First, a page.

Music at Home Curriculum

The Kids' Jam Curriculum and its Elements

The Music at Home Curriculum and its Elements Lui leadng a song

The Music at Home homeschool music program is designed to build a repertoire of songs that can be shared in the family, with other homeschoolers, and in the wider community, and to provide ear training as preparation for later formal instrument or vocal study.  Each collection in the curriculum contains an assortment of original and traditional songs, including many nature-based songs celebrating the four seasons of the year.

The Voice as the First Instrument

The art of singing involves a very sophisticated learning mechanism.  We must develop our skill in two areas simultaneously.  We must learn to sing the notes, coordinating our vocal instrument to express them accurately, in itself a marvelous accomplishment.  But to do this, we must be able to hear and understand the notes in our heads, or audiate them, in the first place, to know what we are trying to sing!

Ear training through Solfège and Curwen Hand Signs

Lui leading solfège

Notes in any given tonality have a relationship to one another.  In order to sing a melody in tune, we must be able to hear and express those relationships accurately.  By naming each relative pitch, using a differentiated syllable, solfège helps us build a memory for the musical interval.  Songs with verses sung in solfège syllables are included in the repertoire, to familiarize the student with solfège, and to build a foundation in hearing and singing intervals accurately. 

When we add a physical dimension to that memory tool, through the use of the Curwen Hand Signs, we make the tonal relationships that much easier to learn, remember, and execute.  The signs use both hand shape and vertical position in space to represent the relative pitches. Together with solfège, they give an intellectual and a physical representation of a musical concept, integrating sound into mind and body.

The Music at Home repertoire approaches solfège at a developmentally appropriate level, with many of the solfège songs being pentatonic (using DRMSL, or do re mi so la); other songs add "fa," generally as a passing tone.  The Songbook includes a chart of the Curwen Hand Signs that are used in conjunction with solfège syllables in the lab classes.  While "ti" is included in the Curwen Hand Sign chart, it is not used in any of the songs, as it is more difficult for children of this age range to internalize.

Movement, dance, singing games and Kodály-based rhythm patterns

Movement with streamers

Movement and dance do the same thing for rhythm as solfège and hand signs do for tonality.  When we represent rhythm in our body, this kinesthetic experience of it deepens and integrates our learning.  Each seasonal collection of Kids' Jam includes traditional singing games, which engage the children in singing while keeping their bodies active.  But their purpose goes far beyond that.  Singing games nurture skills necessary to sing, dance, or play an instrument, as well as to understand the basics of music.  The games teach musical form, and introduce dynamics, tempo, and other musical elements, all while they promote small and large motor skills and rhythmic coordination. And they're fun too!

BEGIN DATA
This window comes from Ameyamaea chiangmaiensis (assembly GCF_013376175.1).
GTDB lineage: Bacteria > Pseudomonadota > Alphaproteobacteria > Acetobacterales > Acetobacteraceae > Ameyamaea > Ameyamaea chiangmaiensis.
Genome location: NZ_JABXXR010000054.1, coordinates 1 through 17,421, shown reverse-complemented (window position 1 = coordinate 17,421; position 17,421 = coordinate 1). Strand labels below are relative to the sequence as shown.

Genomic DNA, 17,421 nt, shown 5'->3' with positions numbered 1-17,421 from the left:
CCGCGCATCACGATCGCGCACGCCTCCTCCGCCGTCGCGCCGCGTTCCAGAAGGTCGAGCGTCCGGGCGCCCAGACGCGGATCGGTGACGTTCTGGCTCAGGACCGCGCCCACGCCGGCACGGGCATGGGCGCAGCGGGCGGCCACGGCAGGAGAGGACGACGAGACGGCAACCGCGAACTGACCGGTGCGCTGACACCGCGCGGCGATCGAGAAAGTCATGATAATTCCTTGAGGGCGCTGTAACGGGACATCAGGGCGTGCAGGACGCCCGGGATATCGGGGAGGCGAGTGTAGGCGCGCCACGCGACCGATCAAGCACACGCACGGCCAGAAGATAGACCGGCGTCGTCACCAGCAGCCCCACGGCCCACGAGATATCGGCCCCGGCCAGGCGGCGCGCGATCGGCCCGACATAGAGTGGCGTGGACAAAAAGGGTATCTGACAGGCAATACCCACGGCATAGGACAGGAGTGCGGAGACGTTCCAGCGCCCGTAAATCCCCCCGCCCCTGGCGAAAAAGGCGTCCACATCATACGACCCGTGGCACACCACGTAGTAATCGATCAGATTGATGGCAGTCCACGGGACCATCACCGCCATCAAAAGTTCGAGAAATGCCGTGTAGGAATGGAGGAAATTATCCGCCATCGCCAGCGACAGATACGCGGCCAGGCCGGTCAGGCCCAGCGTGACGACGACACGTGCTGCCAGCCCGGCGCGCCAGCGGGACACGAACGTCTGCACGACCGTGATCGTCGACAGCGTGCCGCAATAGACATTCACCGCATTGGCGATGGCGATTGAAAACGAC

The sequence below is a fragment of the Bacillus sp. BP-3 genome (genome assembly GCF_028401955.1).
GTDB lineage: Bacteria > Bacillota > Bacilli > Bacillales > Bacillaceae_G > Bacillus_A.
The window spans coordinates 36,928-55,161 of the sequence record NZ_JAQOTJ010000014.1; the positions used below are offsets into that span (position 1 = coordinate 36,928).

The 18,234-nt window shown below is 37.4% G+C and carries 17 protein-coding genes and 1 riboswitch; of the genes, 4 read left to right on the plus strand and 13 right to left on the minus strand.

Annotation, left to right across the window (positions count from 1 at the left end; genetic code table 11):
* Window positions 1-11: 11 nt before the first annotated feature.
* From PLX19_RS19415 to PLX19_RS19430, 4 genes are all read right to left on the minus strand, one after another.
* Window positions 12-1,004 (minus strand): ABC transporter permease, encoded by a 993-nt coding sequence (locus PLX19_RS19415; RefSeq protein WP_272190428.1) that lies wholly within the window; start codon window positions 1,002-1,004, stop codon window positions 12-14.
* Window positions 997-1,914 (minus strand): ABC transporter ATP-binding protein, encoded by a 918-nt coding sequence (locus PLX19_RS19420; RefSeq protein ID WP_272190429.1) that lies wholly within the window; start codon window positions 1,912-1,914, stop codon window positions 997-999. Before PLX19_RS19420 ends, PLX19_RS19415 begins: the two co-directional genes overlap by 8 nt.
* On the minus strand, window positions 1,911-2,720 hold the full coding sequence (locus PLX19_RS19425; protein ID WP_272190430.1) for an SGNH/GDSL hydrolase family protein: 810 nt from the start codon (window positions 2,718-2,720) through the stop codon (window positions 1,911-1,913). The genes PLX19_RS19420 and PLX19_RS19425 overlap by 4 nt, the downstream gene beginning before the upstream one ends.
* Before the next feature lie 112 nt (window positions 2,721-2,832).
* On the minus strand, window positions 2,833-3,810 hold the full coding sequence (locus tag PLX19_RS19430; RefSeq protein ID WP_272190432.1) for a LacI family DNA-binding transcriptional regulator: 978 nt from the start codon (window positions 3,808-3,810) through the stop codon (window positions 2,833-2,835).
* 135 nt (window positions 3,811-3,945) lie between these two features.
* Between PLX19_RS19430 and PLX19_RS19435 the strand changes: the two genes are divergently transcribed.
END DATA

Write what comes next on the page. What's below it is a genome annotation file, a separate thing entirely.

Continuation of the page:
The Music at Home Songbook pages give directions for all the singing games. Many games include adaptations for use with younger siblings, or for smaller or larger groups. The games are great community-building activities: you can play them at home with the whole family, in a homeschool group, or in any community setting. 

You can supplement the singing games by putting on music to dance to at home.  The Putumayo world music collections are a wonderful source of music to help broaden the child's - and the whole family's - experience of the world of music, but you can dance to any music you enjoy!  Be sure to check your local library or interlibrary loan system for new ideas.

Ear training as preparation for later instrument study

Participating in a bell orchestra

Music is like any skill, in that it requires consistent practice in order to develop or even maintain at a previous level.  Music at Home provides continuity between the early childhood music class and the start of instrumental study at age 8 or 9.  The goal is to continue building song repertoire and ear training through this critical window of time, with an eye toward developing specific skills that will be needed in later or concurrent instrument study. 

When the work of ear training is well along before we attempt to play an instrument, it makes the learning of the instrument more straightforward. For example, once we have developed the ability to hear a note internally and reproduce it in the singing voice, it is only one step further to reproduce that note on a musical instrument.  The skills we develop as we integrate rhythm in our bodies through small and large movement, dance, and singing games will later be applied as we learn to manipulate the parts of a musical instrument with accurate rhythm.

While created as a comprehensive homeschool music program for homeschooling families, Music at Home can also be used, either at home or in an elementary classroom, to supplement school music classes and early instrument lessons. The elementary music specialist may also find the Music at Home repertoire and exercises useful for their classes.